JW Francis: “This feels like my first ‘big boy’ record”

New York artist JW Francis boasts a joyous lo-fi catalogue that finds pleasure in each subject that it turns its attention to.

Recent sophomore effort WANDERKID entered the world last month, with RIOT’s album review claiming “The charm of JW lies in his ability to be deeply personal and penetratingly observational whilst remaining whimsical.”

Although remaining undeniably JW-esque, WANDERKID uses a singular character, through which to channel his observations – via the energetic bounce of the title track, to the wistful ‘Only With You’ and the unapologetic groove of ‘Holy Mountain’.

Perhaps the trait that makes JW so unique is that he is a music fan first, and a musician second. As he took to the stage at London’s MOTH Club recently, there was a palatable sense that Francis was fully in the moment: radiating an infectious sense of appreciation for the occasion. You can search festivals, arenas, or dingy basement shows; but you will not find an artist who shares a more affectionate rapport with their audience than JW Francis.

The NYC-via-Paris songwriter released his first two albums within a year of one another, alongside an album-length audiobook in which the artist talks us through hot takes on life. During a lockdown release period where many acts understandably fused their introspection with a kind of melancholy, JW served his up with irreverence and genuine warmth, which may be why his pockets of intercontinental fans have such a steadfast affinity with the guy.

New album WANDERKID is loosely based on a singular anti-hero, whereas your past stuff has been so personal. How much of JW Francis is in the anti-hero? And what sparked the decision to write from a character’s perspective?

I wanted to write from the perspective of an alien super hero that falls to earth and just wants to roam around. I had a whole vision for a comic book and a super hero costume. I ended up making a small book with my dad that’s available in one of the limited edition versions of the vinyl, and I did actually get a really cool WANDERKID jacket made by some people in Austin called Fort Lonesome. All of this to say that it turns out 1. It’s really hard to make a comic book, 2. It’s really expensive to make a super hero costume, and 3. It’s nearly impossible to not put yourself in your songs. I’m very proud of the album, the book, and the whole releasing process I’ve got to do with Sunday Best Records. This feels like my first ‘big boy’ record.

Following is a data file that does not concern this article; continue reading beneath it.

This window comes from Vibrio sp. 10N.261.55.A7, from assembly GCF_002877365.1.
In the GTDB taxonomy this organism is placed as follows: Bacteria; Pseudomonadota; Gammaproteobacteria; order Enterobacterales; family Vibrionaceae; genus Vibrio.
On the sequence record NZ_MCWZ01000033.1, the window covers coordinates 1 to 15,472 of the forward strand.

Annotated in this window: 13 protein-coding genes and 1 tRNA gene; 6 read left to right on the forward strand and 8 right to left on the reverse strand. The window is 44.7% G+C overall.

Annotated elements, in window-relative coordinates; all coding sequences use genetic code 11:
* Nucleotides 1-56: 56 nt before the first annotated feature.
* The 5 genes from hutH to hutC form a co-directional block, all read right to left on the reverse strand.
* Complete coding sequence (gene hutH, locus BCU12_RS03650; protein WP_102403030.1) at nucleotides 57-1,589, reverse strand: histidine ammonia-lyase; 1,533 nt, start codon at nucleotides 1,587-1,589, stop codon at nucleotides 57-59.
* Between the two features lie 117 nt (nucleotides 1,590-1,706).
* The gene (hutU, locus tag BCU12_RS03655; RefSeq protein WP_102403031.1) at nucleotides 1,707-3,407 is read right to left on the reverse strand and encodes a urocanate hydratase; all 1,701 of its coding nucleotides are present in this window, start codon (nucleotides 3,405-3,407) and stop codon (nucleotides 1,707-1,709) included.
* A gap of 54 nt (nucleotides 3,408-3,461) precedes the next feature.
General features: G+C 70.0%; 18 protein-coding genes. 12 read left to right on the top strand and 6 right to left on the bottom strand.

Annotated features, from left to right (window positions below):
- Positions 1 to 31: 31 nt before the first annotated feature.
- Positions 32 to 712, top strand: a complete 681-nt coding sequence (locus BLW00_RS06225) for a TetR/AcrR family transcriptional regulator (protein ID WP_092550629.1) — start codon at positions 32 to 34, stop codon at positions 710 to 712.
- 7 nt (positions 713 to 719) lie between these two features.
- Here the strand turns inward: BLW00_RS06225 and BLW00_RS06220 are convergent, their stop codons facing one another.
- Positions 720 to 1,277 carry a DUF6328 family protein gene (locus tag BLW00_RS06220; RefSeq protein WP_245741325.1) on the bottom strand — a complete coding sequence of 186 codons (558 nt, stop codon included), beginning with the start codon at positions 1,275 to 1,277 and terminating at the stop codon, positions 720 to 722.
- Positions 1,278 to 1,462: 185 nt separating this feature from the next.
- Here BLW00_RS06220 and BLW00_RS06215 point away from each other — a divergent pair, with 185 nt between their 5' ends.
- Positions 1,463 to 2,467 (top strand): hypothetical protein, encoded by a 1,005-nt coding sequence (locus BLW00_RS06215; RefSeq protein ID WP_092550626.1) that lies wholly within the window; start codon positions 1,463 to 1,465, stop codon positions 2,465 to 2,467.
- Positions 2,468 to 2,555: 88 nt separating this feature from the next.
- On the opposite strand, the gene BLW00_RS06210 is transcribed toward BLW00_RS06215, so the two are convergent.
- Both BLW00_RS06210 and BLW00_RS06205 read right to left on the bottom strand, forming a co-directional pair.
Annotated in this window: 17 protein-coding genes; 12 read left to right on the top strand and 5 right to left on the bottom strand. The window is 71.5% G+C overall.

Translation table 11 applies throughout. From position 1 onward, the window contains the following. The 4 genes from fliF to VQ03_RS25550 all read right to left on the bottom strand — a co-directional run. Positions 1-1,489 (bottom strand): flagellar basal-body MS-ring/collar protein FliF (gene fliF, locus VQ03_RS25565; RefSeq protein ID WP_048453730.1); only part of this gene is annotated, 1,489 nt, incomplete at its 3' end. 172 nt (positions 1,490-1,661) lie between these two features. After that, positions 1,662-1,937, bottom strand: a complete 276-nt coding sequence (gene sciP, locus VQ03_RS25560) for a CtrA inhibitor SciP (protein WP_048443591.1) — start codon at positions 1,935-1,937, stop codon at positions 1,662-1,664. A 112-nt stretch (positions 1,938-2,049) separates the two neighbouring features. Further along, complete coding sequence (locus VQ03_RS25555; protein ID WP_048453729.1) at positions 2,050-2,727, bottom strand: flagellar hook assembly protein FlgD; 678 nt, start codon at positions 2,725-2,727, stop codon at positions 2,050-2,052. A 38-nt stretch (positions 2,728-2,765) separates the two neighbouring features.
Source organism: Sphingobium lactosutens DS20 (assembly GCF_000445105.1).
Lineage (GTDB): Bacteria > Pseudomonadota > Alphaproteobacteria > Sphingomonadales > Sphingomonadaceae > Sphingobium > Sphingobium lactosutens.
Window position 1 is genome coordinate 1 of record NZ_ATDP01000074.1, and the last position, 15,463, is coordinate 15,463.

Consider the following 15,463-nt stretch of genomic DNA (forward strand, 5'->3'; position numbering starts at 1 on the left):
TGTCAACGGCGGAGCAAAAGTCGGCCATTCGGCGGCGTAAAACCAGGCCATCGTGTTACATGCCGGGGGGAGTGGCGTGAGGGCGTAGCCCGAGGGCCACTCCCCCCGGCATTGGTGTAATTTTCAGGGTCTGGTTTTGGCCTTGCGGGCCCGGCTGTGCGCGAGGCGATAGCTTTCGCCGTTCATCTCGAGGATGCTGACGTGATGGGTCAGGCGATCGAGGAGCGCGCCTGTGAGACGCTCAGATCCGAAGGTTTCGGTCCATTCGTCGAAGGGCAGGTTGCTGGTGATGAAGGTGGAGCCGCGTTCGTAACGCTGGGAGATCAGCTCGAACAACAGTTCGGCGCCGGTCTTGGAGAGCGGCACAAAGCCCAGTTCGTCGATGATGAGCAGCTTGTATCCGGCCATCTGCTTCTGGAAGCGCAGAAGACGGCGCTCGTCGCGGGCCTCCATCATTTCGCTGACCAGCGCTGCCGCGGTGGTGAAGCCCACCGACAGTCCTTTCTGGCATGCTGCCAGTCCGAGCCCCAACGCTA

You’re trekking across the Appalachian Trail in the run-up to album release; what headspace do you get into whilst you’re on the hike? Will there be a new JW album recorded in your voice-notes before you arrive at Elsewhere?

I’m in a very meditative headspace while I’m walking. I’m effortlessly focused on the task at hand so it’s very easy to daydream all day long. There will 100% be an Appalachian Trail inspired album coming.

We became obsessed with your audiobook-album, almost to the point of over-dissection! How much planning went into the dialogue on each track before pressing record?

Well I was actually reading from a small book of poetry that my dad and I made. It was to go along with my first album that came out last year. Each album (including the one coming up) is accompanied by a written work which includes my dad’s illustrations.

Did you receive any fun correspondence after sharing your email address at the start of the We Share A Similar Joy audiobook?

Oh yes some very personal notes that I cherish.

NYC holds such a presence in your music; do you find your songwriting style alters when you spend extended periods of time away from the city?

I think my style is always changing, just like the city is always changing. Living in New York the past year has not been like any other year I’ve lived in New York (the same is true for a lot of places). While I was away from the city I actually didn’t have a guitar at all. I made little voice memos but I basically let it all build up until I got back.

The NYC indie scene carries a ‘moody’ archetype overseas (Velvet Underground, Strokes, Interpol, etc), whereas your music has so much joy in it. Was it a considered decision to showcase the outward pleasure that you have in your work? Or is this just JW shining through?

I try not to think much at all when I’m making music. Thoughts get in the way of the feeling, which is all that matters to me. If I started to think more about how to present myself in the context of being a NYC indie person I think I’d get very self conscious.

You’re in England currently, can fans expect the the setlist be a double-filled Oreo of albums 1 & 2, since you didn’t get the chance to tour WSASJ?

Oh yes expect a smorgasbord of JW tunes even some off the first EP. I haven’t played in over 500 days I have to remind the people what’s going on!


WANDERKID is out now via Sunday Best Recordings

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Matt Ganfield

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